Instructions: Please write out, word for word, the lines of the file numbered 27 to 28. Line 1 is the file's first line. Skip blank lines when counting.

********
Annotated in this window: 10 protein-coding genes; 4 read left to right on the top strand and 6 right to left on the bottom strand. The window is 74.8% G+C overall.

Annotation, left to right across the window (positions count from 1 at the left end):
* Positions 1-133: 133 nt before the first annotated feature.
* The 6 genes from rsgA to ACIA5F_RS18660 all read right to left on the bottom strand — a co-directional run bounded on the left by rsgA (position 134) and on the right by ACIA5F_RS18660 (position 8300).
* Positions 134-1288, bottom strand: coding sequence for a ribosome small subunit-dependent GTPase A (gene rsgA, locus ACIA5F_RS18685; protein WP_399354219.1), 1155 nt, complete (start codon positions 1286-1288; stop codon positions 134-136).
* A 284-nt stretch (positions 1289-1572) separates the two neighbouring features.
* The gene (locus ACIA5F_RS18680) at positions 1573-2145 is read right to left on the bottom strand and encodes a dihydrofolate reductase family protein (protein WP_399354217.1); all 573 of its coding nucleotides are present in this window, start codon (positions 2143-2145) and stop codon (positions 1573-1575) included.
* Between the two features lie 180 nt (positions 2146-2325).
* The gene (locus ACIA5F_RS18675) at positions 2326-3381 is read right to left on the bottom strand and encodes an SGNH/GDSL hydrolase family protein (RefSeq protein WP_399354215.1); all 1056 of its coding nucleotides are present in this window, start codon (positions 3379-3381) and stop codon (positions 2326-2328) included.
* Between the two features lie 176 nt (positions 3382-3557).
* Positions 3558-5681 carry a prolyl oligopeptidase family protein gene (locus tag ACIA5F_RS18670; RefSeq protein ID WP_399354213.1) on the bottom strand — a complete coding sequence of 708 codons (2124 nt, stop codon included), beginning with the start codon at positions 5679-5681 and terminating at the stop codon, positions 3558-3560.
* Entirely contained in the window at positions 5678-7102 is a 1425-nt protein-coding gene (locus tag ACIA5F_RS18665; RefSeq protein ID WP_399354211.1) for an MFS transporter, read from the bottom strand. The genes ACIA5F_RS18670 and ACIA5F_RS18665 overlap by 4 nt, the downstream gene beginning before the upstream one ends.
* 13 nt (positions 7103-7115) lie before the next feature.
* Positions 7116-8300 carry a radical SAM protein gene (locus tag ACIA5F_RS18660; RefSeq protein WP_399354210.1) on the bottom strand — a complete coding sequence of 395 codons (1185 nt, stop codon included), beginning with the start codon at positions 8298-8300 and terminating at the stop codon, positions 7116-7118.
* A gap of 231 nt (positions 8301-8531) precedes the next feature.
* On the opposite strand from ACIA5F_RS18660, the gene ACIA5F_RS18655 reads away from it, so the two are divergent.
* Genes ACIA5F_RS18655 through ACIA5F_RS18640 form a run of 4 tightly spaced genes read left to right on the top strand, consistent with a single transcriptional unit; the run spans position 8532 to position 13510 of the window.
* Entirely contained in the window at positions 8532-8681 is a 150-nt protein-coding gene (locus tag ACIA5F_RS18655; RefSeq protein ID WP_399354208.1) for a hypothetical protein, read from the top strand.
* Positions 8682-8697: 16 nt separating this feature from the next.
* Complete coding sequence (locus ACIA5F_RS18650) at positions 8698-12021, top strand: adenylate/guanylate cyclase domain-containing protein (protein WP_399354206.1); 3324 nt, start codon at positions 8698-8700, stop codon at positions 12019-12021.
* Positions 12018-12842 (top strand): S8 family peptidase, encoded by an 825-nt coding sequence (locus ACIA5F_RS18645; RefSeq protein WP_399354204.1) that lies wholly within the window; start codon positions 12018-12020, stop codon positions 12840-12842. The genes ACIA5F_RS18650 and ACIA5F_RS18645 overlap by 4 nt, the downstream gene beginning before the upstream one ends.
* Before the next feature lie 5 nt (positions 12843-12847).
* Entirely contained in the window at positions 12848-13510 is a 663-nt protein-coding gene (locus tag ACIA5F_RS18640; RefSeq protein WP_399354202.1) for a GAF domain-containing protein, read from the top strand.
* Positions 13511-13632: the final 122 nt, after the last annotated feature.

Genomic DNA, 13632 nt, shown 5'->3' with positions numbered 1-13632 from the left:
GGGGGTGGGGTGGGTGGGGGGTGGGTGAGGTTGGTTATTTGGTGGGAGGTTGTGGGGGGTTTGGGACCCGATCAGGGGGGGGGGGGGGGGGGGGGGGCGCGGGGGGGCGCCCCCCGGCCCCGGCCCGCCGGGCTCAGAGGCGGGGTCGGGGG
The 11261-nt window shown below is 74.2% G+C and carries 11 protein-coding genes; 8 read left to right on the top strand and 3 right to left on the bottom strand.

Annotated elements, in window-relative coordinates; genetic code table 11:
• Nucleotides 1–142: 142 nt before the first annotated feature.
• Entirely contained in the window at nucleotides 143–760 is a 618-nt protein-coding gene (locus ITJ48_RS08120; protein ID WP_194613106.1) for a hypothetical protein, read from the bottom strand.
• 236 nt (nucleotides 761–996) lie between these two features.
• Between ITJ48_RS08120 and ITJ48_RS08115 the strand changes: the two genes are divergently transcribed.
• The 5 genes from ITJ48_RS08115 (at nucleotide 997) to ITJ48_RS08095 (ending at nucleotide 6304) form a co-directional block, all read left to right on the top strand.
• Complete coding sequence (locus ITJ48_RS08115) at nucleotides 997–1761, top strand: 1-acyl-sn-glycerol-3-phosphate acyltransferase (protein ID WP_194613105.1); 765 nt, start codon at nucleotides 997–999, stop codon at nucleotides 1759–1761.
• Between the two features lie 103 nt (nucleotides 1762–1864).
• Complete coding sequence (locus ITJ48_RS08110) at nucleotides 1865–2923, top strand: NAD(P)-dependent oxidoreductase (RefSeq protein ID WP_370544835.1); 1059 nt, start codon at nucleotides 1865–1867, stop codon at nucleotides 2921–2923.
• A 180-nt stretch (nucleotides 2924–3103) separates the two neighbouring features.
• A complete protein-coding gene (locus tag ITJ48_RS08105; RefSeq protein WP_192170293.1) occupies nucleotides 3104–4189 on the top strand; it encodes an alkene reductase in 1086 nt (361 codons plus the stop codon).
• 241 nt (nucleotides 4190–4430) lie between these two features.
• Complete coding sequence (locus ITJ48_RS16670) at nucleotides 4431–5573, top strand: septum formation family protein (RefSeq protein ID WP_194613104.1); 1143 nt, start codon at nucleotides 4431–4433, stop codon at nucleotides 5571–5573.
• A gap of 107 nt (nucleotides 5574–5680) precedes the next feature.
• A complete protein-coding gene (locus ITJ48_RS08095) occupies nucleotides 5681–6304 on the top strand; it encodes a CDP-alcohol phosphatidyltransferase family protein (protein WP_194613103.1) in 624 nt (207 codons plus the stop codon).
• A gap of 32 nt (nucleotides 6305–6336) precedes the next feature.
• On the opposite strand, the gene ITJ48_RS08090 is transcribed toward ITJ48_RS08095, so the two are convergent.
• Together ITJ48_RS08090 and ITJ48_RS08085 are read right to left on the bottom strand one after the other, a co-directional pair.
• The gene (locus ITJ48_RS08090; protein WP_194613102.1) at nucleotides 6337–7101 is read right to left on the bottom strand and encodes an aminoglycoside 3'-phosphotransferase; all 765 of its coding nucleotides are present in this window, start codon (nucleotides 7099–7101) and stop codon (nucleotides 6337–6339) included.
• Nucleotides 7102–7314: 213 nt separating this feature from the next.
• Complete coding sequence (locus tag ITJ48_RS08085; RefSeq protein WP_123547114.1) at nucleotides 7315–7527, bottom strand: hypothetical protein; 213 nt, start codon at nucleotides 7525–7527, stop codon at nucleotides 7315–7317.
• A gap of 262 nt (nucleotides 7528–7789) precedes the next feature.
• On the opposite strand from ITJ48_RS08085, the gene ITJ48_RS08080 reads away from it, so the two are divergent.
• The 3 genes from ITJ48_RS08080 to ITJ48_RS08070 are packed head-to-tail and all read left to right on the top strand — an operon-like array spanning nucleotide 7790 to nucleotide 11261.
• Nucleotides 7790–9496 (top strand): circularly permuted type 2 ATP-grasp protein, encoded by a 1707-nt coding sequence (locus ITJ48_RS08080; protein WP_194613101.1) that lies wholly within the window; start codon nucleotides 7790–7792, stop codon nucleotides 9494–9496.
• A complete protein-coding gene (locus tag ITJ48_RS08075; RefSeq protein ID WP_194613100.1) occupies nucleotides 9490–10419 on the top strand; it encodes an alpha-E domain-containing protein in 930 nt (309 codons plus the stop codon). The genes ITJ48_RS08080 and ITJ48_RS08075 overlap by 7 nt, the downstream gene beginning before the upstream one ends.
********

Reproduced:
The 11261-nt window shown below is 74.2% G+C and carries 11 protein-coding genes; 8 read left to right on the top strand and 3 right to left on the bottom strand.

Annotated elements, in window-relative coordinates; genetic code table 11: